Online Price Matching Bad for Business?

Online Price Matching Bad for Business?

While we’re on the topic online price matching at big box retailers (both Best Buy and Target have come out with new policies on this front), I thought it might be worth looking at how this might affect their bottom lines.

While the primary goal of these programs — to turn casual shoppers using the store as a showroom before purchasing online into buyers — is an admirable one, retail experts think there are a number of risks involved.

First and foremost, as I pointed in my post about the Best Buy policy, there’s a lot of wiggle room and there’s thus a risk that it might not be applied consistently or evenly across locations (or even employees within a location). This could lead to a healthy dose of confusion and anger amongst shoppers.

On top of that, there’s a risk that customers will jam the checkout lines while trying to save a nickel here and a dime there on a cartful of products. The end result here could be more anger and a tendency to drive customers online to avoid the hassle.

Also: Do Best Buy, Target, and others really want to encourage customers to start checking prices online? According to a survey by William Blair & Co., Target’s prices average 14% higher than Amazon’s whereas Best Buy’s prices were 16% higher. Encouraging customers to discover these differences might hurt in the long run, particularly if the price matching programs are short-lived or seasonal.

And finally… If the programs are too successful, profit margins could suffer.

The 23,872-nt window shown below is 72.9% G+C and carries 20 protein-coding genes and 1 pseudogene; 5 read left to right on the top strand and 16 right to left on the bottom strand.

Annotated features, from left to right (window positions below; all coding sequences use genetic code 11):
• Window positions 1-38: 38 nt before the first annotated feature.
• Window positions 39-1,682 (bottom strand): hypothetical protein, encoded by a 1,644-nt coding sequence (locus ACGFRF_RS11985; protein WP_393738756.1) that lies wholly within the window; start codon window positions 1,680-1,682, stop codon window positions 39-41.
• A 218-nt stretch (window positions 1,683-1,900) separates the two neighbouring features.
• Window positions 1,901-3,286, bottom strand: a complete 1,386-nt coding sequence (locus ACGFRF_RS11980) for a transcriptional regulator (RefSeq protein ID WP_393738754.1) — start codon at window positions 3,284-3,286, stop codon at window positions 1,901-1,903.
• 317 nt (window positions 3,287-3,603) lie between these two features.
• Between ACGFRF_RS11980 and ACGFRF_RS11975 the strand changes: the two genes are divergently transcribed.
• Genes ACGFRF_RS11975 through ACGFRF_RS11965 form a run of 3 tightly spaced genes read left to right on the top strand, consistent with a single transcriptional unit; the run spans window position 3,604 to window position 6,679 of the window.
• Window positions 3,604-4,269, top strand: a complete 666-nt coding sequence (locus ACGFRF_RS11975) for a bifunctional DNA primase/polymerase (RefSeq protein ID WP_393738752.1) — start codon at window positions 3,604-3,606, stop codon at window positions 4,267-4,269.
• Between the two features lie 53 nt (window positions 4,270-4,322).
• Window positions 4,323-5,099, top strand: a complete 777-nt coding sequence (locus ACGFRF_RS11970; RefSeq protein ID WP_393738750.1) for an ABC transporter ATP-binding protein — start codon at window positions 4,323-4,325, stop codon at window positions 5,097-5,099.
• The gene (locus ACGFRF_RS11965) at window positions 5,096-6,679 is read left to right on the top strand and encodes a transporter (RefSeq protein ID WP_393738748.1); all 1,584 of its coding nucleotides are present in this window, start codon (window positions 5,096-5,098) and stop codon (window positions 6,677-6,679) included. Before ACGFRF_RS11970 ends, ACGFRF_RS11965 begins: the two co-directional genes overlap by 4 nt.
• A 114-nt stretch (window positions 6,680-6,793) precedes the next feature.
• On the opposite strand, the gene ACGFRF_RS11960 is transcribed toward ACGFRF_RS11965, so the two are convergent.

It’s a fine line, but it seems like brick & mortar retailers have to do something to combat the loss of customers.

What do you think? Will these sorts of policy changes have a net positive effect on big box retailers? Or will the negatives outweigh the positives?


2 Responses to “Online Price Matching Bad for Business?”

  1. Anonymous

    The free market is working. Eventually we will hit some sort of equilibrium where we have just the right balance of physical and online merchants. So far, I think there are still too many physical stores…so some of these companies will need to reduce and/or adapt.

  2. Anonymous

    From my experience BestBuy prices were already in line with Amazon _last_ year. Admittedly I dont shop at BestBuy often (or Amazon ever), I made a purchase at BB last year and the in store price at BB was identical to Amazons “on sale/discounted” price; the item wasn’t discounted at BB, but was at Amazon, yet after the Amazon “sales” price it was the same as the BB “regular” price.

    Any how, if there is increased competition between brick-mortars and online retailers, that can only be a good thing for all consumers.

    Reading the linked WSJ article, it seems the price comparison isn’t including the “use taxes” that online shoppers are supposed to remit to their state…so the “savings” from online purchases are from shoppers cheating their state out of sales tax revenues?

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